After reading Jackie Hutter’s (author of the IP Asset Maximizer Blog, a great read) comment under Joff Wild’s post on IAM, I hastily posted a response (comment #15). Subsequently, I read some other responses, and after giving Jackie’s words some more thought, I slightly digress from my initial response.
I still believe transparency is the key to standardizing IP valuation. However, when I speak of such valuation, I do so in the transactional context. Jackie’s words, “valuation of intangible assets primarily by what a willing buyer would pay on the open market pre-supposes that corporate intangibles derive value only from their transactional value,” are true. There really is more “value” than a price tag placed on IP in the buy/sell context. As she points out correctly, that value is derived from “the market share improvements associated with brand name recognition and high corporate reputation.” In this light, a company derives substantial worth from strategic preservation of some IP, especially that which is core to a corporation’s operations. This IP brings value to the table that cannot, and will not, be measurable by any derivative measurement, rating system, or scientific formula.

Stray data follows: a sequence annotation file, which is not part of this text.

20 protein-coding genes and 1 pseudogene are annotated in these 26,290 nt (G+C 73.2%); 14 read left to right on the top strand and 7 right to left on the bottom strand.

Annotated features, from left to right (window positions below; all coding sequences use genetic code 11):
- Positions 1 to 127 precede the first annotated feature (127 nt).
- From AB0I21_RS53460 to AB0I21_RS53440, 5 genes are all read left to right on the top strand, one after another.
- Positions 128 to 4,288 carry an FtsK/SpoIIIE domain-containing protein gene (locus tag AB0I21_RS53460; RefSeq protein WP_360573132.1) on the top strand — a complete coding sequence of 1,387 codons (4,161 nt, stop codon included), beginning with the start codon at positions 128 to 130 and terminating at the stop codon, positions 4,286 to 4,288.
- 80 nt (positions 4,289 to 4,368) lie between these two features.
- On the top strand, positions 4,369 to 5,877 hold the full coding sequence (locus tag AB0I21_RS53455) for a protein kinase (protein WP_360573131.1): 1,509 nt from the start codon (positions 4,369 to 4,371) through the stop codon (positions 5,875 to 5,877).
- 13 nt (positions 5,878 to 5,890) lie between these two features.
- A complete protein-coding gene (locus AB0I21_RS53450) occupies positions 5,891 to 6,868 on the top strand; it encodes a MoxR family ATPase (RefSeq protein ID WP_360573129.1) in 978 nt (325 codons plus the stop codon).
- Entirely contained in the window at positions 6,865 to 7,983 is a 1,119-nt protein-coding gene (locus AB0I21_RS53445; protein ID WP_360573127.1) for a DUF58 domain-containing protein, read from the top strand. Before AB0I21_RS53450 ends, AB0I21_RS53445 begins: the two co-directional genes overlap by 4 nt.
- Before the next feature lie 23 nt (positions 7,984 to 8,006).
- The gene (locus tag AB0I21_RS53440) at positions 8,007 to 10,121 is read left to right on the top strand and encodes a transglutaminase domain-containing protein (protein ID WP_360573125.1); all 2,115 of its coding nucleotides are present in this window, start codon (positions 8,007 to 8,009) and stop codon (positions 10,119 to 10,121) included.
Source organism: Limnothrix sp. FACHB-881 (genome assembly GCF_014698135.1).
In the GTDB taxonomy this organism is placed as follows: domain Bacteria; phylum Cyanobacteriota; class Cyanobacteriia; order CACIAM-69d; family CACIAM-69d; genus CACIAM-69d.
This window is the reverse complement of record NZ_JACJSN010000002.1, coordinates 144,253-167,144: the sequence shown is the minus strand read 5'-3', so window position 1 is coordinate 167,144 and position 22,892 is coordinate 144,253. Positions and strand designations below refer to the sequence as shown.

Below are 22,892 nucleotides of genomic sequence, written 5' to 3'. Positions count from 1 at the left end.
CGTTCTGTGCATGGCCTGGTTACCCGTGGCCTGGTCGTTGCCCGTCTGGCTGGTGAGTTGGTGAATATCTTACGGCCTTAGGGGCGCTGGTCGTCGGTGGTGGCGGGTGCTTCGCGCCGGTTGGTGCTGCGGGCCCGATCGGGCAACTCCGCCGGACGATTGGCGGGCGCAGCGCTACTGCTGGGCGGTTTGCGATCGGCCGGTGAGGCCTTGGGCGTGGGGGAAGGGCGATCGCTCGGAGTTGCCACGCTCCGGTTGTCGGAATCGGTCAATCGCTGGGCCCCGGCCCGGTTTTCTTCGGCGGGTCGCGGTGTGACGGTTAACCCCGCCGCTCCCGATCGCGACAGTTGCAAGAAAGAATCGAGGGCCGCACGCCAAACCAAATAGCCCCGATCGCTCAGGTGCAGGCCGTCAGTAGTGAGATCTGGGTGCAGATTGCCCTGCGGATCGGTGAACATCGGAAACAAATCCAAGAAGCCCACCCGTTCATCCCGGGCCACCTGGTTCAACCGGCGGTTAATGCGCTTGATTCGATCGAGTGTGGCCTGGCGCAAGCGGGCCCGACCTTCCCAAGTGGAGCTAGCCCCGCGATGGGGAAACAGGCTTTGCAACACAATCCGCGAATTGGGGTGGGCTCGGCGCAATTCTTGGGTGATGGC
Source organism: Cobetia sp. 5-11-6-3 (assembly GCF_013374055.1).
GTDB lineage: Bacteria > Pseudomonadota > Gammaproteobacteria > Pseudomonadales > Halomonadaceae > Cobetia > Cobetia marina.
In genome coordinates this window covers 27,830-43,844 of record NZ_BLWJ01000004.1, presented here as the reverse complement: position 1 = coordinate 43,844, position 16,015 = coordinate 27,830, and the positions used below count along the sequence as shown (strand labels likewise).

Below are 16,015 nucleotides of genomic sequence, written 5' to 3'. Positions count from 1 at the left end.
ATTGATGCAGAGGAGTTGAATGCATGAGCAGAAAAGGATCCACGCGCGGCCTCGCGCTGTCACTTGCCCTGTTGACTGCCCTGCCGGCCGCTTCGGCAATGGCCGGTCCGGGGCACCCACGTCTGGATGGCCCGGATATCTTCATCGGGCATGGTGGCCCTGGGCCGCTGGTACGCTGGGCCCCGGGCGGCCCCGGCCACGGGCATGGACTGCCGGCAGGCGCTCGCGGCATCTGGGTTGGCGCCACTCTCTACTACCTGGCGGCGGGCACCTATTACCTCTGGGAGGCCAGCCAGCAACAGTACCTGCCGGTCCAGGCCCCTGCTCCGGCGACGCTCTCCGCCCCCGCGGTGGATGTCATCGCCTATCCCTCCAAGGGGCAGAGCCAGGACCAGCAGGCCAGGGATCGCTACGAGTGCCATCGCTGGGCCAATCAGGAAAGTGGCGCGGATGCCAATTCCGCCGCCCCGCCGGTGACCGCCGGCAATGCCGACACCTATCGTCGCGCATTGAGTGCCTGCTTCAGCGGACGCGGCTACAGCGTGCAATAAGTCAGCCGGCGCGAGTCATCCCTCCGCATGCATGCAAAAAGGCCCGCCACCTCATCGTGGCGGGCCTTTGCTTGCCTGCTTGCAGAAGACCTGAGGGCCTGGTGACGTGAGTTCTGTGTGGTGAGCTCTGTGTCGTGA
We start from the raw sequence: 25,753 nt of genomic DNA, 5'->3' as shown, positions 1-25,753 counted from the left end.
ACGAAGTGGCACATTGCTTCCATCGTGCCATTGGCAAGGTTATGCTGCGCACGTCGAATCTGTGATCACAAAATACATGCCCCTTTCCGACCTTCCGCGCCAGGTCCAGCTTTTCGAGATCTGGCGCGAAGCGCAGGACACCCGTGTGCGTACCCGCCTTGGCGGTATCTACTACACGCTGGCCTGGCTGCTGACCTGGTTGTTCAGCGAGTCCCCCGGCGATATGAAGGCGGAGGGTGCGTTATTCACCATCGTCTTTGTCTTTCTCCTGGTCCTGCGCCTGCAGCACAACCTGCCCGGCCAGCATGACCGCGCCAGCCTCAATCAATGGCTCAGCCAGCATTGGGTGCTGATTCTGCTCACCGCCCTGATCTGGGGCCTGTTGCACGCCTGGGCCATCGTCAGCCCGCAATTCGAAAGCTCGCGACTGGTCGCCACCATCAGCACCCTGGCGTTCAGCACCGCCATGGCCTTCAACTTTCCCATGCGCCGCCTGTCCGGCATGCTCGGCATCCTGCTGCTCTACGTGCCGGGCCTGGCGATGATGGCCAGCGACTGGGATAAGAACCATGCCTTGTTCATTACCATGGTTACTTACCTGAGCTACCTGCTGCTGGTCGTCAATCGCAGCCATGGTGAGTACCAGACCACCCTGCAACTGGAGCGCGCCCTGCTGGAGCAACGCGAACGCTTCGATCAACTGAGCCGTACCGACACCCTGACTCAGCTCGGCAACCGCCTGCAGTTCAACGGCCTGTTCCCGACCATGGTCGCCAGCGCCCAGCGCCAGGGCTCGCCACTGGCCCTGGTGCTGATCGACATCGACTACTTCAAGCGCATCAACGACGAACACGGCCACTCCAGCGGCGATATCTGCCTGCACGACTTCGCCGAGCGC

When I speak of transparency and its crucial importance to the burgeoning IP market, I do so from an investment perspective. However, as a corporate M&A attorney, I cannot forget the inherent corporate value resulting from the competitive advantage on which a company can capitalize by efficiently using (instead of licensing or selling) certain IP.
Therefore, from the IP valuation lens, we should be aware that IP has more than one “value”, and therefore more than one valuation method. It might be easiest if the IP community begins to differentiate the two by using “value” for the transactional context and “worth” for the corporate context.